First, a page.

Why Does My Dishwasher Smell Like Rotten Eggs? A Definitive Guide

why does my dishwasher smell like rotten eggs

Do you suddenly hit by the egg-like awkward smell from your dishwasher? Yuck! If yes, indeed, you got to wonder and think, why does my dishwasher smell like rotten eggs?

Although it occasionally happens, it requires immediate attention and action. Because this uninvited odor can be appalling.

However, this stiff smell is most likely caused by a buildup of food particles and grease in the appliance. Besides, bacteria break down, and organic matter can also be the culprit.

No matter the reason, we will figure out all the causes of that foul odor. Furthermore, discuss the solutions to make your dishwasher smell fresh again.

So, let’s move forward and uncover the mysteries behind the rotten egg smell in your dishwasher.

The Potential Causes and Solution for Dishwasher Smell Like Rotten Eggs

Well, we have researched and found the reasons and solutions for each issue mentioned below for that rotten eggs-like smell from the dishwasher. Have a look.

1. Decaying Food Particles

Sometimes, small food particles can get trapped in the dishwasher. As they decay, they release a rotten smell. Like leaving leftovers in the fridge for too long, food particles trapped in the dishwasher create a perfect environment for smells.

These bits of food can get stuck, and as they decompose, they smell.


  • Empty the dishwasher, removing all dishes, utensils, and racks.
  • Inspect the interior of the dishwasher for visible food particles or debris.
  • Use a clean cloth or sponge soaked in the vinegar-water solution to wipe down the dishwasher’s interior, including walls, door, racks, and any removable parts.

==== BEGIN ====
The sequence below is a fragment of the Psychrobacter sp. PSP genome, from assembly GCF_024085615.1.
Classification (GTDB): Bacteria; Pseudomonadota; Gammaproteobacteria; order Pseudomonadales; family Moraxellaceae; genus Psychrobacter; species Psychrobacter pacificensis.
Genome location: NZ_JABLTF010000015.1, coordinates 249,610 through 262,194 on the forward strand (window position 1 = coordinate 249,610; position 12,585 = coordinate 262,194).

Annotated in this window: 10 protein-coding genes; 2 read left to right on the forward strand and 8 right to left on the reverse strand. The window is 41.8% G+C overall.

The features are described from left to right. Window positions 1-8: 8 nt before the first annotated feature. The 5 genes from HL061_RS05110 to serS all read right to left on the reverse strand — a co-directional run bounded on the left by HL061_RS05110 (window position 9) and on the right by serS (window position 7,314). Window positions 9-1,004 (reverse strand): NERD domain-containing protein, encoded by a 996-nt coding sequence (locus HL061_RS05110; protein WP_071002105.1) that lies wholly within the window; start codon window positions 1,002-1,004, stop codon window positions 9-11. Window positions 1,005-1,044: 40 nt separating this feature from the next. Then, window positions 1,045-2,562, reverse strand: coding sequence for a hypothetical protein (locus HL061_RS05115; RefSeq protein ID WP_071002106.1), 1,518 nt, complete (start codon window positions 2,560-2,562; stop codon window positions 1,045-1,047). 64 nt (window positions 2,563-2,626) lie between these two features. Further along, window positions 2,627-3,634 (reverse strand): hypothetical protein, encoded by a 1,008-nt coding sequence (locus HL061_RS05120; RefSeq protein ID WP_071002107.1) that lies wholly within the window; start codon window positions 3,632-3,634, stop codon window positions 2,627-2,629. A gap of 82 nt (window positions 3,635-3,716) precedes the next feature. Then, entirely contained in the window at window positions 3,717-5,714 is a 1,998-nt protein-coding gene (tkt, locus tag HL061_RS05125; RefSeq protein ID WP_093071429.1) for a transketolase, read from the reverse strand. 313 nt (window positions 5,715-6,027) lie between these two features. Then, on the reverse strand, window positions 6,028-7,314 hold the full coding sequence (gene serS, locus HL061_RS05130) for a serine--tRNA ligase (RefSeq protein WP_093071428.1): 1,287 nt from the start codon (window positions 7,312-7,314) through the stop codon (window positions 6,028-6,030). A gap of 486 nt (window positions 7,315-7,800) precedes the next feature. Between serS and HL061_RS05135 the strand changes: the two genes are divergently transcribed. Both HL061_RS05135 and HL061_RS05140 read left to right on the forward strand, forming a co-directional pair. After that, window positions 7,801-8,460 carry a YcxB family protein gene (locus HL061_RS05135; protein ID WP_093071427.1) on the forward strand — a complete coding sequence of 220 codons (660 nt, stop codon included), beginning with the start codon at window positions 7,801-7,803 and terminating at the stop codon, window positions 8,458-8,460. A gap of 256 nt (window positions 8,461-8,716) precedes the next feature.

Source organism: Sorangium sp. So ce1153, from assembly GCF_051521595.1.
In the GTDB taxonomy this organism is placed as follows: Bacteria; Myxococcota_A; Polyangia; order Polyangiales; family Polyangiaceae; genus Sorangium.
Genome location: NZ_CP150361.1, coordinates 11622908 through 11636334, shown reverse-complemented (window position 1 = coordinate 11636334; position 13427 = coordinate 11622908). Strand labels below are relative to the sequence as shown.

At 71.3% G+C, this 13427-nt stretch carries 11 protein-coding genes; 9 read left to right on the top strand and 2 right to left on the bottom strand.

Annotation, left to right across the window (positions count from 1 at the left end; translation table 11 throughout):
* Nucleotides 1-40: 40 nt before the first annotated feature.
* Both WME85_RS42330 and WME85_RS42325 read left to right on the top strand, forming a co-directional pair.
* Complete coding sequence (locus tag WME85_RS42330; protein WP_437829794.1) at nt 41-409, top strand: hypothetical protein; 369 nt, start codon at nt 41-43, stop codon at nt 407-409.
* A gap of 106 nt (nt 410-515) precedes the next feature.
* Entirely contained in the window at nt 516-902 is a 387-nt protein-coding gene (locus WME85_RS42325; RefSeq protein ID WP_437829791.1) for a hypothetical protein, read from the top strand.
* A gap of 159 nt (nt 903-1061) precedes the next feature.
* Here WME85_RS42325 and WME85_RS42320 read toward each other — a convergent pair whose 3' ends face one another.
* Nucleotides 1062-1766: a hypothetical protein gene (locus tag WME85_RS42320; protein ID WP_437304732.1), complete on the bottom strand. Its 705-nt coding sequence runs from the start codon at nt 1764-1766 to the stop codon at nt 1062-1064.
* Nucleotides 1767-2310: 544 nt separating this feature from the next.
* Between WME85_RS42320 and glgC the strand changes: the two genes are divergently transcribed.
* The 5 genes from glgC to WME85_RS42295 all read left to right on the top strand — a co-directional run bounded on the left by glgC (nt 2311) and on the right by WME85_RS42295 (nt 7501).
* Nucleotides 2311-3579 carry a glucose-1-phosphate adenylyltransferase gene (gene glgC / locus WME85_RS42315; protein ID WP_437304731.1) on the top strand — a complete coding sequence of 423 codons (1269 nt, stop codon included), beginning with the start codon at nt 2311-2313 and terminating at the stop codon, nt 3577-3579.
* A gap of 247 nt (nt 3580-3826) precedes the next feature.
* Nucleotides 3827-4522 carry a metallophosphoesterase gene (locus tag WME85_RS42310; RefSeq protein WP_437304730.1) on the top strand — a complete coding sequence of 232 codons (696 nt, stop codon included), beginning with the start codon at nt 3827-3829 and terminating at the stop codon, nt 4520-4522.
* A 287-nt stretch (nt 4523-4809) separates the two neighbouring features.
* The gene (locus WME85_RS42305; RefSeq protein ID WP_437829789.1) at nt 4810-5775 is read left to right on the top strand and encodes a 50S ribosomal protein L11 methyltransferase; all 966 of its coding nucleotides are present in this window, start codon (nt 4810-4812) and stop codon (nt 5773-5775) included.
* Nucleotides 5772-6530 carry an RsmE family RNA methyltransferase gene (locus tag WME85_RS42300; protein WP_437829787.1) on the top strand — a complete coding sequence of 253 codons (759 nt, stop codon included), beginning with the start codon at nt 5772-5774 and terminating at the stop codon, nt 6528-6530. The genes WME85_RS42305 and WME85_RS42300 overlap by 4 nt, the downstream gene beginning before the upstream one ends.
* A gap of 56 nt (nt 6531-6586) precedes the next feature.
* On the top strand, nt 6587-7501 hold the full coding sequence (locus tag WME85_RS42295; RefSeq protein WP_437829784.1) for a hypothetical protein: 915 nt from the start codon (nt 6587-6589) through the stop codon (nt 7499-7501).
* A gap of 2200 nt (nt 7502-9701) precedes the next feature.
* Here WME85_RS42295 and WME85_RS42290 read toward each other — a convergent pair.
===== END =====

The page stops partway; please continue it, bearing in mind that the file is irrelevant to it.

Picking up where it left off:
• Pay special attention to hard-to-reach areas such as the spray arms, filters, and crevices.
  • Remove the dishwasher filter and clean it thoroughly under running water to remove any trapped food particles.
  • Mix a solution of equal parts vinegar and water in a bowl or bucket.
  • Use a clean cloth or sponge soaked in the vinegar-water solution to wipe down the interior of the dishwasher, including walls, door, racks, and any removable parts.
  • Run a hot water cycle without any dishes or detergent to help flush out any remaining food particles.
  • Consider using a dishwasher cleaner specifically designed to remove food residue and eliminate odors. Follow the instructions on the cleaner for the best results.


2. Bacterial Growth

These little villains call bacteria love moisture and food. Eventually, your dishwasher can provide the perfect breeding ground if not properly maintained. The decomposition of food particles trapped in filters, crevices, or rubber seals. Therefore, they lead to the release of hydrogen sulfide gas, resulting in the rotten egg smell.


To address the issue of bacterial growth in the drain, you have to clean the dishwasher drain and the garbage disposal (if applicable). Start by removing any visible debris or food particles from the drain. Then, mix equal vinegar and water and pour it down the drain.

Allow it to sit for about 15 minutes before rinsing it with hot water. It will help eliminate any remaining bacteria and remove unpleasant odors.

3. Hydrogen Sulfide in Water

In some cases, the odor source might be the water supply itself. Hydrogen sulfide, a naturally occurring gas in groundwater, can give off a distinct rotten egg smell when it reacts with certain bacteria or hot water.


  • Ventilate the area by opening windows or turning on exhaust fans.
  • Empty the dishwasher completely.
  • Create a cleaning solution by mixing equal parts vinegar and water.
  • Wipe down the dishwasher’s interior with the vinegar-water solution, including walls, doors, racks, and removable parts.